Africa has 65% of all arable land left in the world. Africa has not only the potential to feed itself, but also to feed the world. But Africa can not eat “potential”. We need to turn Africa’s potential into a reality, keeping in mind that sustainable agriculture is at the very centre of the global development agenda.
Dr. Akinwumi Adesina, President of the African Development Bank,
during his opening speech at the 7th Africa Agriculture Science Week
Listening to the opening speeches, at the 7th Africa Agriculture Science Week, I realize the transformation of Africa’s agricultural sector is now well under way: Partnering the public and private sector will attract investments and finance solutions for African agriculture. Together, supply-chain partners and financiers can find ways to manage risk throughout the supply chain and to develop innovative finance instruments. We are developing commercial sustainable agriculture in partnership with the private sector. We can expand our opportunities, to increase food security and to reduce poverty.
We recognize that public spending would have to be matched by, and used to leverage, private-sector investment to truly transform the sector. We need models for bringing in foreign direct investment in ways that would support, rather than compete with, small-to-medium-sized agribusinesses that are vital to the long-term sustainability of the sector.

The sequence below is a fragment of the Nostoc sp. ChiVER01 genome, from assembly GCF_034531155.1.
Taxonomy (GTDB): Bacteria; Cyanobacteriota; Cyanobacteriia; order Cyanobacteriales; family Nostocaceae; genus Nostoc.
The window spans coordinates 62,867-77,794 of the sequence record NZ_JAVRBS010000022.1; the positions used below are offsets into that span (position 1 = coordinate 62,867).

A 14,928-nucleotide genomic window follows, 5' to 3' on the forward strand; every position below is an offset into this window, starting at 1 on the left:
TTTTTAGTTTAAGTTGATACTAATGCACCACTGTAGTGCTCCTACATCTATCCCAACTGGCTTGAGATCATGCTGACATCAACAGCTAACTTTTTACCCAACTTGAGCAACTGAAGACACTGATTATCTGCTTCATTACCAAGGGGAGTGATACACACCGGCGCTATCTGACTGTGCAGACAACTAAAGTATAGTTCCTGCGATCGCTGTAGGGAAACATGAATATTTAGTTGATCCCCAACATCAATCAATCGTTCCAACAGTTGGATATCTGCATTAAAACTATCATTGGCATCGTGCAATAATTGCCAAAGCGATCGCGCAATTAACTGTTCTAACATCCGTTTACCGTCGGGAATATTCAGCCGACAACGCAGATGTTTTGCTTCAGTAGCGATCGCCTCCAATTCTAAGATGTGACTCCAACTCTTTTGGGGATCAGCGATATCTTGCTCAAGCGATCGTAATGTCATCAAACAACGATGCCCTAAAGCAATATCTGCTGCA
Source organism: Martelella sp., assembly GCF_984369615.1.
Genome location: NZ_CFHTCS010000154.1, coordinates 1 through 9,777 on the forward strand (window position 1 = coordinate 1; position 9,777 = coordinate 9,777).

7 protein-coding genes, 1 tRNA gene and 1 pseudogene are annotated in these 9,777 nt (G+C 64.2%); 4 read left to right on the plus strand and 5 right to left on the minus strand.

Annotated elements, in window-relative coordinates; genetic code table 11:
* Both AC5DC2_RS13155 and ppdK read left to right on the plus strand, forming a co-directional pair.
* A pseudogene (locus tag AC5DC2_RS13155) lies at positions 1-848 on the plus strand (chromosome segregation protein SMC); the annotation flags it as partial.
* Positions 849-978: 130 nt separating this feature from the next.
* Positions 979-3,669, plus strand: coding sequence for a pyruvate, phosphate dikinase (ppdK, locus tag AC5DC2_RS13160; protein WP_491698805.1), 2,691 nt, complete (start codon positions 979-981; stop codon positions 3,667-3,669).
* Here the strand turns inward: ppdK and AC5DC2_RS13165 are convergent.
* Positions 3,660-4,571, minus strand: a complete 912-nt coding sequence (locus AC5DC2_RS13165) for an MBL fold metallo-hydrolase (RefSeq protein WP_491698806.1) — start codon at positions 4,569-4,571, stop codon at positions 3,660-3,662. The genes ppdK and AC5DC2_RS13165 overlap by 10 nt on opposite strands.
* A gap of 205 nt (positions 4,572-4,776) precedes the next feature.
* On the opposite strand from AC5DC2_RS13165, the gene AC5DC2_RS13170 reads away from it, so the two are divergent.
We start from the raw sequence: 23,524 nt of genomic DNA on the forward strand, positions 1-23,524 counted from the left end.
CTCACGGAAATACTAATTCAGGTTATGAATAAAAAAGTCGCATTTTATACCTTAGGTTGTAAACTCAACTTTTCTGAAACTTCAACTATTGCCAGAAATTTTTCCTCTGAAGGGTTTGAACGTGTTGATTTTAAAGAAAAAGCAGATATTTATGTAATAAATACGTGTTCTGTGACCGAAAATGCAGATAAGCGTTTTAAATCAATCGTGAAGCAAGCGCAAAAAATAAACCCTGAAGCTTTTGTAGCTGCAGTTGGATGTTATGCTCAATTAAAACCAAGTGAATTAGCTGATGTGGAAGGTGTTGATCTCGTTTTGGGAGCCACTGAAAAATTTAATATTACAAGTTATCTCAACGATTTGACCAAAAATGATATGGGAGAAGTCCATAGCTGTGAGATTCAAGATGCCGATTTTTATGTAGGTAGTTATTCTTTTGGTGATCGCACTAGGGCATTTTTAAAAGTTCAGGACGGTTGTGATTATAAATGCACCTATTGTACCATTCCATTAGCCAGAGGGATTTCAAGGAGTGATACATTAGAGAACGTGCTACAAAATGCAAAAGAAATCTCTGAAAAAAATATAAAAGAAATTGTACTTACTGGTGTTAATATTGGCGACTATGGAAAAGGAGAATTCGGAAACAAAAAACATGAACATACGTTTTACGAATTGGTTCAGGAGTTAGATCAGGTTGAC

We also need to ensure that investment both by international and African agribusiness companies would raise incomes and create jobs for the rural population, in an eco-sustainable way.
And we’d better do it fast! By 2050, Africa will be home to one-fifth of the world’s population. This rapid growth, combined with a strong trend towards urbanization, poses significant challenges for food security, peace and security, and economic growth.
For me, this is not a void challenge. I take it personal. When we talk about Africa and agriculture, we talk about my future, my family’s future, the future of my town, my country and my continent. I take the topics of Africa and agriculture very personal.
My name is Jean Wilson Ndoruhirwe. I am Rwandan, African and an agriculturalist. I hold a BA in Agricultural Economics and Agribusiness.
My aim is to work as an agricultural or environmental consultant after graduating. I think I am on the right track already. I was selected to be a project coordinator in environmental related greening projects, and am also a part time consultant in a private business offering various services to promote farmer entrepreneurship for low and middle income families.
I sharpened my critical thinking and took responsibility for several agricultural or environmental projects. These skills helped me to identify innovative approaches to increase access to rural and agricultural development programs.
Agriculture in Africa is my future. I wish the 7th Africa Agriculture Science Week the best of luck. I applaud how it entices for agriculture in Africa to transition into full African ownership, how it strives to drive responsible business models and demonstrates increasing impact. But I will also look at this week, to see how I fit in. How I fit into the future of agriculture in Africa. Because I take it personal. When you talk about Africa and agriculture, you talk about me.
Blogpost and picture by Jean Wilson Ndoruhirwe, wndoru(at)gmail.com, #AASW7 social reporter.
This post represents the author’s views only.